This review is going to be really quick, because if I dwell too much on this book, this post is going to turn into a full on rant.

I am going to give “The Hazel Wood” 2 stars. If I had to use one word to describe it, it would be: disappointment.


The premise of the story is one of the best ones I’ve read to be honest. I really like a darker approach to fairy tales and “The Hazel Wood” promised to be intriguing, imaginative and cruel.


And for approximately first 1/3 of the book, it delivered what it promised. The story was well set up, good balance between narrative and descriptions, it was introduced in good enough details and it didn’t get too complicated.

Everything after that has crumbled down. The main character, Alice, was awful. The more I got to know her, the more annoying, arrogant and unreasonable she became. I didn’t understand what or why she was doing. There was one scene where Alice and Finch were in the car and Alice was driving, she became enraged after their conversation and her idea to burn away the anger was to, on purpose, almost drive into a nearby tree, turning around at the last second. Alice didn’t think of consequences to her actions, she was apathetic – didn’t care for the only person that was willing and able to help her. At the end, she only uses him for his money, since he is so conveniently rich.

The problem with this particular story, because I didn’t like Alice, there was no other protagonist. Finch wasn’t as important as I first expected him to be, and so it was horrendous to continue to read the book. It took every ounce of my will to finish it and not give up.


The other problem was the story itself. Somewhere around the middle of it, it became far too complicated to follow. It had twists and turns and it was written in such a boring way, I lost all the interest, I saw the words forming sentences but it didn’t make much sense.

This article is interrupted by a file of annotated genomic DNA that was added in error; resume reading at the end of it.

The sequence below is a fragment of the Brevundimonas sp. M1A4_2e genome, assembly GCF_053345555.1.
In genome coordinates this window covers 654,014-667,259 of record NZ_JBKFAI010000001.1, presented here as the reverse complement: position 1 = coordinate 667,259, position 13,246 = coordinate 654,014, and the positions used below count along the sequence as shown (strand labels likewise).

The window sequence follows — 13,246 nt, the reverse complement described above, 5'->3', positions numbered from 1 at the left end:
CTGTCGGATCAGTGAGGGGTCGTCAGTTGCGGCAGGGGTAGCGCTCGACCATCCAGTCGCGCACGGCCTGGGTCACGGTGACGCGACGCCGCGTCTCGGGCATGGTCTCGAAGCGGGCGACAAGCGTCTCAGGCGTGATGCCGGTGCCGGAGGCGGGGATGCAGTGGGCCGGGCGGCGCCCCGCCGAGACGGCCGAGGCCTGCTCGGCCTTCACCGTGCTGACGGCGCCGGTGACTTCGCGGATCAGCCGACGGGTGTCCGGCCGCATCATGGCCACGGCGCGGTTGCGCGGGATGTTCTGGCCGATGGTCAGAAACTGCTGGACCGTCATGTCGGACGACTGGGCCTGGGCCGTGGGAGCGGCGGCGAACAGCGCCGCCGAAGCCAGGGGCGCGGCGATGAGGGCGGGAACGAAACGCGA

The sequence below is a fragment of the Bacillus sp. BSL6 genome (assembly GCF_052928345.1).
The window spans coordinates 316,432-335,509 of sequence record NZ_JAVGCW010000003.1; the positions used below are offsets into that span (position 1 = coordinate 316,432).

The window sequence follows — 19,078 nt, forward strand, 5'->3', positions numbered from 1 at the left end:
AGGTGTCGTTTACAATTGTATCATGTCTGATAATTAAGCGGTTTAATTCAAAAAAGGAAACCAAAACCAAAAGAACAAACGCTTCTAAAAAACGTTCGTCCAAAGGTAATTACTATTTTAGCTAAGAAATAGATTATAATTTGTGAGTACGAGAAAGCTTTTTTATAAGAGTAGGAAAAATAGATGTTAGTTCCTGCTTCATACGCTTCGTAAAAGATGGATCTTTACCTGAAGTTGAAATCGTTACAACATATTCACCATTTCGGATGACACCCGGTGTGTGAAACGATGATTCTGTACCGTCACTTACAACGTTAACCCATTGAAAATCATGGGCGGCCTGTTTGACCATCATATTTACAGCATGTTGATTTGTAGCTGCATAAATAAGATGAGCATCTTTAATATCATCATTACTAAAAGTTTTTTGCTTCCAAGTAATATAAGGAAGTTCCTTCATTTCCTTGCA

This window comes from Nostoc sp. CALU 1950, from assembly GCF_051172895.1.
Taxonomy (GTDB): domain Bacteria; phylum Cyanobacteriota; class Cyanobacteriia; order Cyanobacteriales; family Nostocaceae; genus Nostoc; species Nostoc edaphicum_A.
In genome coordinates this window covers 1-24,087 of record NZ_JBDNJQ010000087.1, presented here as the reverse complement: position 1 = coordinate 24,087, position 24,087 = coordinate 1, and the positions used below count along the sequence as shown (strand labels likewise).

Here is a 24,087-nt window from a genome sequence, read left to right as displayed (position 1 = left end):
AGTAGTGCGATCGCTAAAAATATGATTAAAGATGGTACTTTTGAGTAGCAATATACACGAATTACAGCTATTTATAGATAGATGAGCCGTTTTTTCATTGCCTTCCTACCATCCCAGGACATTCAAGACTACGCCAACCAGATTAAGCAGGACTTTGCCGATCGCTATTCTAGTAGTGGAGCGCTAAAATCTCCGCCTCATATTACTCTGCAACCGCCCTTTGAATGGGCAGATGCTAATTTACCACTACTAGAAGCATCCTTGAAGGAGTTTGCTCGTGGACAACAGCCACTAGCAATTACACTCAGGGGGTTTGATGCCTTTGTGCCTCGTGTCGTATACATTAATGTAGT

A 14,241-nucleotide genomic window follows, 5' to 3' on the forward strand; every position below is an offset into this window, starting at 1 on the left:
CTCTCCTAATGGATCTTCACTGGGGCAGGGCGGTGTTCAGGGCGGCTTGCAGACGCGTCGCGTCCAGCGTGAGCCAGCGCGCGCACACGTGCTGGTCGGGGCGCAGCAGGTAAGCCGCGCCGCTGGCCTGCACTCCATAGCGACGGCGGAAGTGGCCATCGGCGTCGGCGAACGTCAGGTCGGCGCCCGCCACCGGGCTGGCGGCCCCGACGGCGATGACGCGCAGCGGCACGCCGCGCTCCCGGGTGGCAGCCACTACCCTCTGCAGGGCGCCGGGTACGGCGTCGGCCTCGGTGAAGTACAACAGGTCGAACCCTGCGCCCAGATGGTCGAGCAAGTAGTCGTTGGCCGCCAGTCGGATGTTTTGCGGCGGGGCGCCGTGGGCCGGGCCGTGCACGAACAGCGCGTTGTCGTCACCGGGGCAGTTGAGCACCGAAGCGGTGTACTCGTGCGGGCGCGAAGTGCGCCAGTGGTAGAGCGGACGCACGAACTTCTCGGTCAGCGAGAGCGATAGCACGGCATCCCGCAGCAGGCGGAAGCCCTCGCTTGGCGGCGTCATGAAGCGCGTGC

Also, some of the sentences used in this book are appalling and so awkward:

“Usually when I looked at people too long I started seeing them as component parts: Bony noses. Eyeballs in sockets. Odd cartilage curve of ears and fingers so strange and over evolved and makeup floating just over the skin and what the hell was with pants, and knees, and how did we walk around like all of this was normal?”


Next aspect of “The Hazel Wood” that I did not enjoy was the underdevelopment of secondary characters. For majority of the book we hear rumours about Althea, the mystery grandmother, author of the fairy tales, and when she finally figures into the story, her character is completely skipped over, no thought given. And I suppose that trend fits well with Alice’s personality, selfish, narrow-minded point of view.


One and only aspect that I did enjoy, were the fairy tales themselves. They were cruel and dark, very unique, but there was such an insignificant number of them in the story, that it didn’t make up for my lost time. Some of them were not even told fully, left unresolved.

Overall, the hype and premise of this book were very misleading. It wasn’t what I was told it will be, what I was expecting.

“And while they’re being told, stories create the energy that makes this world go. They keep our stars in place. They make our grass grow.”

Unfortunately, this will be of the tales that is not retold by me, hidden away, best forgotten.

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